Enum Design


This content is reprinted by permission of Pearson Education, Inc. from Framework Design Guidelines: Conventions, Idioms, and Patterns for Reusable .NET Libraries, 2nd Edition. That edition was published in 2008, and the book has since been fully revised in the third edition. Some of the information on this page may be out-of-date.

Enums are a special kind of value type. There are two kinds of enums: simple enums and flag enums.

Simple enums represent small closed sets of choices. A common example of the simple enum is a set of colors.

Flag enums are designed to support bitwise operations on the enum values. A common example of the flags enum is a list of options.

✔️ DO use an enum to strongly type parameters, properties, and return values that represent sets of values.

✔️ DO favor using an enum instead of static constants.

❌ DO NOT use an enum for open sets (such as the operating system version, names of your friends, etc.).

❌ DO NOT provide reserved enum values that are intended for future use.

You can always simply add values to the existing enum at a later stage. See Adding Values to Enums for more details on adding values to enums. Reserved values just pollute the set of real values and tend to lead to user errors.

❌ AVOID publicly exposing enums with only one value.

A common practice for ensuring future extensibility of C APIs is to add reserved parameters to method signatures. Such reserved parameters can be expressed as enums with a single default value. This should not be done in managed APIs. Method overloading allows adding parameters in future releases.

❌ DO NOT include sentinel values in enums.

Although they are sometimes helpful to framework developers, sentinel values are confusing to users of the framework. They are used to track the state of the enum rather than being one of the values from the set represented by the enum.

✔️ DO provide a value of zero on simple enums.

Consider calling the value something like "None." If such a value is not appropriate for this particular enum, the most common default value for the enum should be assigned the underlying value of zero.

✔️ CONSIDER using Int32 (the default in most programming languages) as the underlying type of an enum unless any of the following is true:

  • The enum is a flags enum and you have more than 32 flags, or expect to have more in the future.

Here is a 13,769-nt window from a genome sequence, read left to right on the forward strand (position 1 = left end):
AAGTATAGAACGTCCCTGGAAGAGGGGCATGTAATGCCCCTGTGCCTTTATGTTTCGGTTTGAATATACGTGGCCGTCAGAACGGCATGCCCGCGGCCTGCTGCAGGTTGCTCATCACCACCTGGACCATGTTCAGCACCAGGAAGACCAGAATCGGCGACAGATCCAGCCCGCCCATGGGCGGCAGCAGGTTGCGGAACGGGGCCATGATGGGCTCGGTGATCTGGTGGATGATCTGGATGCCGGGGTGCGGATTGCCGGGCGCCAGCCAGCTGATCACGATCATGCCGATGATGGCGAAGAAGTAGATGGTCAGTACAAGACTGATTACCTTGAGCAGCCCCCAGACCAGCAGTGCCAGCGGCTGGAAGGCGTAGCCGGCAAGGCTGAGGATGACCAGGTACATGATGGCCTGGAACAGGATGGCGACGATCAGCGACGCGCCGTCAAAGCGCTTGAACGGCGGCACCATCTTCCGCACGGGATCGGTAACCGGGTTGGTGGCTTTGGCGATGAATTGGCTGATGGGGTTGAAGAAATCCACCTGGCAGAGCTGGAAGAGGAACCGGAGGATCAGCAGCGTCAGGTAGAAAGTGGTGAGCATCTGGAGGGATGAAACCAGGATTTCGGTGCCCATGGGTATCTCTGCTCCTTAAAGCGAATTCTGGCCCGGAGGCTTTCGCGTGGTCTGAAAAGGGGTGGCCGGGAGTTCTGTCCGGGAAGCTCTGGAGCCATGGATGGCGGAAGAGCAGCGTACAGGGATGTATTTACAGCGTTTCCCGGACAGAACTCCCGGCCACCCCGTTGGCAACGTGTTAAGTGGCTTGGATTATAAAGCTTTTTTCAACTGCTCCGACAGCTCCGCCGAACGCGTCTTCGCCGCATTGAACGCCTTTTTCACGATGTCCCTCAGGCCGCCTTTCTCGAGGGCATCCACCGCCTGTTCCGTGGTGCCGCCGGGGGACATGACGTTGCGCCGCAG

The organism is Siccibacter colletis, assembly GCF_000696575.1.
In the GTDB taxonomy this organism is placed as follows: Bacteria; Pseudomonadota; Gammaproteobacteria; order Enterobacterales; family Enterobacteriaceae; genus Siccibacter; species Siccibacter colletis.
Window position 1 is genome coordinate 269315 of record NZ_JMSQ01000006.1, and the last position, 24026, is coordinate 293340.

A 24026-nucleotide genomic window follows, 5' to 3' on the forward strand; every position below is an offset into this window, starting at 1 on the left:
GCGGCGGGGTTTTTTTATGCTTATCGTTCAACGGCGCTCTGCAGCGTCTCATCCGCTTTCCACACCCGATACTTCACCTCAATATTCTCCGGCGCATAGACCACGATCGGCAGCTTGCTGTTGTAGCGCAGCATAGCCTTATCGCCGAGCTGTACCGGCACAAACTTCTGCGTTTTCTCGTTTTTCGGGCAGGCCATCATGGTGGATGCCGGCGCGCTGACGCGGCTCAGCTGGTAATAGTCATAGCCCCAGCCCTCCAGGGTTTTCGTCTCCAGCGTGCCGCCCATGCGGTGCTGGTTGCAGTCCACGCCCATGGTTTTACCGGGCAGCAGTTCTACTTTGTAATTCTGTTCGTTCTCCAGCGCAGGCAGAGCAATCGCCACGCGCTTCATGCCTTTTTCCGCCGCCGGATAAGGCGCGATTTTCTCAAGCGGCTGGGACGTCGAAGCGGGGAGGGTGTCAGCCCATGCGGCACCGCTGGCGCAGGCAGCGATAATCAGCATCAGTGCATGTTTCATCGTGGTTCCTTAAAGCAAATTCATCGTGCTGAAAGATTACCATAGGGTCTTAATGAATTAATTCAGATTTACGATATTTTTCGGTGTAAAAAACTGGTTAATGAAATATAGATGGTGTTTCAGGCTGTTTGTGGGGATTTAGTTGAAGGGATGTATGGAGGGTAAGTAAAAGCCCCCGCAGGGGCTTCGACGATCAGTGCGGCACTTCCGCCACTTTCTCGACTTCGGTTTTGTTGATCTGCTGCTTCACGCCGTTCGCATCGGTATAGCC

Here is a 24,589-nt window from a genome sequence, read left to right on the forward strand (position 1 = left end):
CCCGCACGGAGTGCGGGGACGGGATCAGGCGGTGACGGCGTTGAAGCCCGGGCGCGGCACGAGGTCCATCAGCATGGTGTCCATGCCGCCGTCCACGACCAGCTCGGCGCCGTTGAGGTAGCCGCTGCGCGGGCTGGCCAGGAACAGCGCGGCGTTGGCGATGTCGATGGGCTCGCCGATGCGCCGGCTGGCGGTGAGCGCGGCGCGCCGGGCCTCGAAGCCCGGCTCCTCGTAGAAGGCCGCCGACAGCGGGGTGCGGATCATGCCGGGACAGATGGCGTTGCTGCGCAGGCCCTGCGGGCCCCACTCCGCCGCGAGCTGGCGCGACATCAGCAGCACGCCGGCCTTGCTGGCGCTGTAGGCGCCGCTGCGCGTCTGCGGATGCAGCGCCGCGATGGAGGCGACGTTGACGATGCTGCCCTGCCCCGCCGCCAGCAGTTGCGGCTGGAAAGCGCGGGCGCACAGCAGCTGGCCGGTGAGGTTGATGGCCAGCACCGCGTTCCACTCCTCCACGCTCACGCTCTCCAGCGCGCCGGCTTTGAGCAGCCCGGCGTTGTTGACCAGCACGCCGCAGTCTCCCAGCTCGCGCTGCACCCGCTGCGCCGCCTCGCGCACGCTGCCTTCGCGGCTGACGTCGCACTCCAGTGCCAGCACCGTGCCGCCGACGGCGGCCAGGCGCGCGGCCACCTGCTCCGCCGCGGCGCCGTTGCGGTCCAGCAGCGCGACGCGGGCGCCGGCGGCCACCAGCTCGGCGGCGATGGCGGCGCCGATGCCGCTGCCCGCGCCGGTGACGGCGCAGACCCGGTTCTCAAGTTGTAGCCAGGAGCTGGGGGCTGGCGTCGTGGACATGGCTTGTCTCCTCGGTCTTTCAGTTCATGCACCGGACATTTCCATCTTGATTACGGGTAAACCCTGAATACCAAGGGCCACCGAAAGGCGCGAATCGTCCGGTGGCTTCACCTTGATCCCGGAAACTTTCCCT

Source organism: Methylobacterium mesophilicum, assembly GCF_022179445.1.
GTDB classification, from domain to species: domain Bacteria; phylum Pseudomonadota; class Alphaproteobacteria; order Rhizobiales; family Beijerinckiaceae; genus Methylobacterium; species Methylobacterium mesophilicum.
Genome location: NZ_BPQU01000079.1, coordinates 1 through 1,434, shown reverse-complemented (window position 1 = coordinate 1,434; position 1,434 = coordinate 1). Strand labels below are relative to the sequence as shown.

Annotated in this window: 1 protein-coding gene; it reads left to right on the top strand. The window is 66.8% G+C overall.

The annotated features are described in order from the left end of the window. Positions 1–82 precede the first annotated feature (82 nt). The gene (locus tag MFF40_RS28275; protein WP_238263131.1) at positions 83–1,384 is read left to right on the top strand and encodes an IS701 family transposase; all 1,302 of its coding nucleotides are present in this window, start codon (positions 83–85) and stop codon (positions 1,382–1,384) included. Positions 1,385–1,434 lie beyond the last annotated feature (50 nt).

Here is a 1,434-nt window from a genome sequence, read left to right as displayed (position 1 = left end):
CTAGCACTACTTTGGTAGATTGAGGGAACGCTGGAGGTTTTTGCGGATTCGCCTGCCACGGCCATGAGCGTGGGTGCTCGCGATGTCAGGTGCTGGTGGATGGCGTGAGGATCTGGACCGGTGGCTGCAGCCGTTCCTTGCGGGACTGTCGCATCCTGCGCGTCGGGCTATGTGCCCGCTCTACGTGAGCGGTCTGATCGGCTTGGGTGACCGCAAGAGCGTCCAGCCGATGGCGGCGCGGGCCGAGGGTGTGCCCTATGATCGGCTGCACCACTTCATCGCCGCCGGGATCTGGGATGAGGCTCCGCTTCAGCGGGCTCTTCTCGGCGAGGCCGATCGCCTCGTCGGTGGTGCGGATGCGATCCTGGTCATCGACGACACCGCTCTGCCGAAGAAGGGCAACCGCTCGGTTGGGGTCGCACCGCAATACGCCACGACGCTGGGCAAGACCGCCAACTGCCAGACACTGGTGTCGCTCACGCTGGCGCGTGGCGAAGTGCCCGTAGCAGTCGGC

• The underlying type needs to be different than Int32 for easier interoperability with unmanaged code expecting different-size enums.

  • A smaller underlying type would result in substantial savings in space. If you expect the enum to be used mainly as an argument for flow of control, the size makes little difference. The size savings might be significant if:

    • You expect the enum to be used as a field in a very frequently instantiated structure or class.

    • You expect users to create large arrays or collections of the enum instances.

    • You expect a large number of instances of the enum to be serialized.

For in-memory usage, be aware that managed objects are always DWORD-aligned, so you effectively need multiple enums or other small structures in an instance to pack a smaller enum with in order to make a difference, because the total instance size is always going to be rounded up to a DWORD.

✔️ DO name flag enums with plural nouns or noun phrases and simple enums with singular nouns or noun phrases.

❌ DO NOT extend System.Enum directly.

System.Enum is a special type used by the CLR to create user-defined enumerations. Most programming languages provide a programming element that gives you access to this functionality. For example, in C# the enum keyword is used to define an enumeration.

Designing Flag Enums

✔️ DO apply the System.FlagsAttribute to flag enums. Do not apply this attribute to simple enums.

✔️ DO use powers of two for the flag enum values so they can be freely combined using the bitwise OR operation.

✔️ CONSIDER providing special enum values for commonly used combinations of flags.

Bitwise operations are an advanced concept and should not be required for simple tasks. ReadWrite is an example of such a special value.

❌ AVOID creating flag enums where certain combinations of values are invalid.

❌ AVOID using flag enum values of zero unless the value represents "all flags are cleared" and is named appropriately, as prescribed by the next guideline.

✔️ DO name the zero value of flag enums None. For a flag enum, the value must always mean "all flags are cleared."

Adding Value to Enums

It is very common to discover that you need to add values to an enum after you have already shipped it. There is a potential application compatibility problem when the newly added value is returned from an existing API, because poorly written applications might not handle the new value correctly.

✔️ CONSIDER adding values to enums, despite a small compatibility risk.

If you have real data about application incompatibilities caused by additions to an enum, consider adding a new API that returns the new and old values, and deprecate the old API, which should continue returning just the old values. This will ensure that your existing applications remain compatible.

Portions © 2005, 2009 Microsoft Corporation. All rights reserved.

Reprinted by permission of Pearson Education, Inc. from Framework Design Guidelines: Conventions, Idioms, and Patterns for Reusable .NET Libraries, 2nd Edition by Krzysztof Cwalina and Brad Abrams, published Oct 22, 2008 by Addison-Wesley Professional as part of the Microsoft Windows Development Series.

See also